The Omlet Blog

Are automatic chicken coop doors predator resistant?

Chicken keeper using the Omlet Automatic Chicken Coop Door control

Have you considered reinforcing your flock’s setup and thought: are automatic chicken coop doors predator resistant?  The short answer is yes, but not all automatic chicken coop doors are created equal. Adding an electronic door to your hens’ house can help prevent predator break-ins – if you choose the right one. We’ll highlight the distinctions between the types of automatic chicken coop doors, and why they make a difference in protecting your flock from unwanted visitors. 

Why your chicken coop needs an automatic door

Automatic chicken coop doors offer an extra layer of security between your flock and the chicken predators that will try to break into their chicken coop. The doors can be programmed to close your flock in for the night, even while you’re away. In the morning, automatic chicken coop doors can let your hens out for you so that you don’t have to rise as early as your flock. Other benefits of an automatic chicken coop door include: 

  • Better chicken coop insulation 
  • Automation of your flock’s schedule 
  • Increased coop security to prevent accidental door openings 

Technology has permeated the chicken-keeping world, making it more convenient than ever to care for your chickens. Automatic chicken coop doors are your first step in creating a smart chicken coop, allowing you more freedom and offering more security to your flock. But choosing the right automatic chicken coop door is important.  

What makes an automatic chicken coop door predator resistant?

Automatic chicken coop doors are considered predator resistant because they have a motorized opening and closing method that make your chicken coop or chicken tractor more secure. Once closed, the gears that move the door hold it closed, making it more difficult to open from the outside. Good automatic chicken coop doors should create a seal once they’re closed, which also improves coop insulation.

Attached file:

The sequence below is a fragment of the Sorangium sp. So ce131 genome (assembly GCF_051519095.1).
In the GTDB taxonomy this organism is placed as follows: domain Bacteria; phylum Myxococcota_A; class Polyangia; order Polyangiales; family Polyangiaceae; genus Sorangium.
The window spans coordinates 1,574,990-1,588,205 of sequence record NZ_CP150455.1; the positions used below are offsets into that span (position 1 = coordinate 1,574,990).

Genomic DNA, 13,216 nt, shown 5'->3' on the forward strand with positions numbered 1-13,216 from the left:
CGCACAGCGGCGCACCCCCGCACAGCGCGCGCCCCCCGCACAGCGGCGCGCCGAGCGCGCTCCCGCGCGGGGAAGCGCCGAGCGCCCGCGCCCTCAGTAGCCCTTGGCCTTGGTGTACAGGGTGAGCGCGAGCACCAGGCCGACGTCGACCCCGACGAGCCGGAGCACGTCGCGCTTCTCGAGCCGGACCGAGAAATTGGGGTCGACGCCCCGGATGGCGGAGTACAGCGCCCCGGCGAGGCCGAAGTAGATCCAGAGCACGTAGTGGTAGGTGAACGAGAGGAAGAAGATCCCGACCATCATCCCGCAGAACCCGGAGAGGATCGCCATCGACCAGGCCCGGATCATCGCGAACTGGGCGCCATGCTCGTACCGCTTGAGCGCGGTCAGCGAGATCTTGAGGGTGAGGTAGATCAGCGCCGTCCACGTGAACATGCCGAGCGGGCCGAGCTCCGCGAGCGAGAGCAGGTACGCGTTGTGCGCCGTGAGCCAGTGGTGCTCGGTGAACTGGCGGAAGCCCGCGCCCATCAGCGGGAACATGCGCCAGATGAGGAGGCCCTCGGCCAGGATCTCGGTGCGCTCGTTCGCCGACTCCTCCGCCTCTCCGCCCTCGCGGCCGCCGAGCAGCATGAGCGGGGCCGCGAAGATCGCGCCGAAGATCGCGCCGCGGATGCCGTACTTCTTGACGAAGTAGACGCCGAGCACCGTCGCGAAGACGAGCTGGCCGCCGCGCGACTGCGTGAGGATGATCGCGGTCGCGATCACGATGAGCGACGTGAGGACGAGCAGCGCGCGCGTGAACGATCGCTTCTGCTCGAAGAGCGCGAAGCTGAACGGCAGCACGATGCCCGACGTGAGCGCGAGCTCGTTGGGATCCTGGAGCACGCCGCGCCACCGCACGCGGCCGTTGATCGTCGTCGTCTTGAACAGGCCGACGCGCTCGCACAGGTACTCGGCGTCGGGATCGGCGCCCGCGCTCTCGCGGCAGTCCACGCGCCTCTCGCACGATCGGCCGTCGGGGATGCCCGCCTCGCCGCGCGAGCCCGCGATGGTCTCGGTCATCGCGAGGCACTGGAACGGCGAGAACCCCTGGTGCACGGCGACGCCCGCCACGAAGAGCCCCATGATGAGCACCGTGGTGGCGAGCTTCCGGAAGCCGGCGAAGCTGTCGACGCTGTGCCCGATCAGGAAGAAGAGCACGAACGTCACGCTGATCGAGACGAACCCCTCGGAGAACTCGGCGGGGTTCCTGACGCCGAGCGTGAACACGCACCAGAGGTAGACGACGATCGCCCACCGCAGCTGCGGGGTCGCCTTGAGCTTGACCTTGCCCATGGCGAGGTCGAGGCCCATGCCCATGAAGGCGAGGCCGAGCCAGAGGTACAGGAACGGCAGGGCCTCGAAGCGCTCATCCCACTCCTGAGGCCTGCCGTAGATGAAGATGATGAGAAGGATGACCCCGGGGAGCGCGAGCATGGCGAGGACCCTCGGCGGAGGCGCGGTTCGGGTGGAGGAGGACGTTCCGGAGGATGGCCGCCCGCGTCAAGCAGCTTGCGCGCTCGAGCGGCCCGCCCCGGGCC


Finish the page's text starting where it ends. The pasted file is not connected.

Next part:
Most automatic chicken coop doors open vertically. This poses two main issues: 

  1. Vertically opening doors can be pried and pushed up by predators relatively easily. They use their paws and claws to create a gap along the bottom of the door, and are then able to push the door up and slip through. 
  2. A coop door malfunction can cause the door to fall on one of your chickens, which can pin or seriously injure them.

Horizontally closing chicken coop doors are much safer for your hens. They’re harder for predators to pry open, and since they don’t rely on gravity or pulleys, won’t accidentally fall on your chickens. 

A brown chicken looking into their Omlet Autodoor secured chicken coop

Omlet’s predator-resistant Autodoor for hen houses

Omlet’s automatic chicken coop door (dubbed the “Autodoor”), was designed to give chicken keepers more freedom and peace of mind. The Autodoor tucks hens in for the night even when their owners aren’t home – ensuring they’re safe from predators that move in the cover of darkness.